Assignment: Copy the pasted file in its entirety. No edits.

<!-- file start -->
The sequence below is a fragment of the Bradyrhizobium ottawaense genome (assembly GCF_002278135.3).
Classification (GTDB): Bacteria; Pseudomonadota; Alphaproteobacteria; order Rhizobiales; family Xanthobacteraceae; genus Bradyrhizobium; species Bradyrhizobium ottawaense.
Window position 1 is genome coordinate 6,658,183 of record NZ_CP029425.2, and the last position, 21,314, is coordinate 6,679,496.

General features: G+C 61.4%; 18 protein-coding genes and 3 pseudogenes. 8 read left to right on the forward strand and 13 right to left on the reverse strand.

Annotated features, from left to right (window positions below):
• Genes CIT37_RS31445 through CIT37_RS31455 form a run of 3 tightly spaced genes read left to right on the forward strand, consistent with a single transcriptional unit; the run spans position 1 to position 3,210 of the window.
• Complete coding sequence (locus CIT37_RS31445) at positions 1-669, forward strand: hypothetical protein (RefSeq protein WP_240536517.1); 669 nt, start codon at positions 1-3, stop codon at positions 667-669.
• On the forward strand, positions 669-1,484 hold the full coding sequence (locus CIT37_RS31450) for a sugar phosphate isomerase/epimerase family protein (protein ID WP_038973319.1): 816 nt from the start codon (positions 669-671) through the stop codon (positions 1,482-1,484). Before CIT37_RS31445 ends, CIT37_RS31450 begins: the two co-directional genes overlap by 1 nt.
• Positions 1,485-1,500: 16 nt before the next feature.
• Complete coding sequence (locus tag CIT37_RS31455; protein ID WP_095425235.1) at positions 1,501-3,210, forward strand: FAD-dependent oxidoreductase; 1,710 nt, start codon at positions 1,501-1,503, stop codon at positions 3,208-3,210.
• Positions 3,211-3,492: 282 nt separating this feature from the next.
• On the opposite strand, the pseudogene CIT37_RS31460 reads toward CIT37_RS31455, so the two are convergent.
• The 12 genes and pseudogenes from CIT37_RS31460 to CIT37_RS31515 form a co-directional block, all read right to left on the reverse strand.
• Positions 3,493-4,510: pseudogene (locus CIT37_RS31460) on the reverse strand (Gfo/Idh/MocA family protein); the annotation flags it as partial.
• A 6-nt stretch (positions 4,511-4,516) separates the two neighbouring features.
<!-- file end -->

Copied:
The sequence below is a fragment of the Bradyrhizobium ottawaense genome (assembly GCF_002278135.3).
Classification (GTDB): Bacteria; Pseudomonadota; Alphaproteobacteria; order Rhizobiales; family Xanthobacteraceae; genus Bradyrhizobium; species Bradyrhizobium ottawaense.
Window position 1 is genome coordinate 6,658,183 of record NZ_CP029425.2, and the last position, 21,314, is coordinate 6,679,496.

General features: G+C 61.4%; 18 protein-coding genes and 3 pseudogenes. 8 read left to right on the forward strand and 13 right to left on the reverse strand.

Annotated features, from left to right (window positions below):
• Genes CIT37_RS31445 through CIT37_RS31455 form a run of 3 tightly spaced genes read left to right on the forward strand, consistent with a single transcriptional unit; the run spans position 1 to position 3,210 of the window.
• Complete coding sequence (locus CIT37_RS31445) at positions 1-669, forward strand: hypothetical protein (RefSeq protein WP_240536517.1); 669 nt, start codon at positions 1-3, stop codon at positions 667-669.
• On the forward strand, positions 669-1,484 hold the full coding sequence (locus CIT37_RS31450) for a sugar phosphate isomerase/epimerase family protein (protein ID WP_038973319.1): 816 nt from the start codon (positions 669-671) through the stop codon (positions 1,482-1,484). Before CIT37_RS31445 ends, CIT37_RS31450 begins: the two co-directional genes overlap by 1 nt.
• Positions 1,485-1,500: 16 nt before the next feature.
• Complete coding sequence (locus tag CIT37_RS31455; protein ID WP_095425235.1) at positions 1,501-3,210, forward strand: FAD-dependent oxidoreductase; 1,710 nt, start codon at positions 1,501-1,503, stop codon at positions 3,208-3,210.
• Positions 3,211-3,492: 282 nt separating this feature from the next.
• On the opposite strand, the pseudogene CIT37_RS31460 reads toward CIT37_RS31455, so the two are convergent.
• The 12 genes and pseudogenes from CIT37_RS31460 to CIT37_RS31515 form a co-directional block, all read right to left on the reverse strand.
• Positions 3,493-4,510: pseudogene (locus CIT37_RS31460) on the reverse strand (Gfo/Idh/MocA family protein); the annotation flags it as partial.
• A 6-nt stretch (positions 4,511-4,516) separates the two neighbouring features.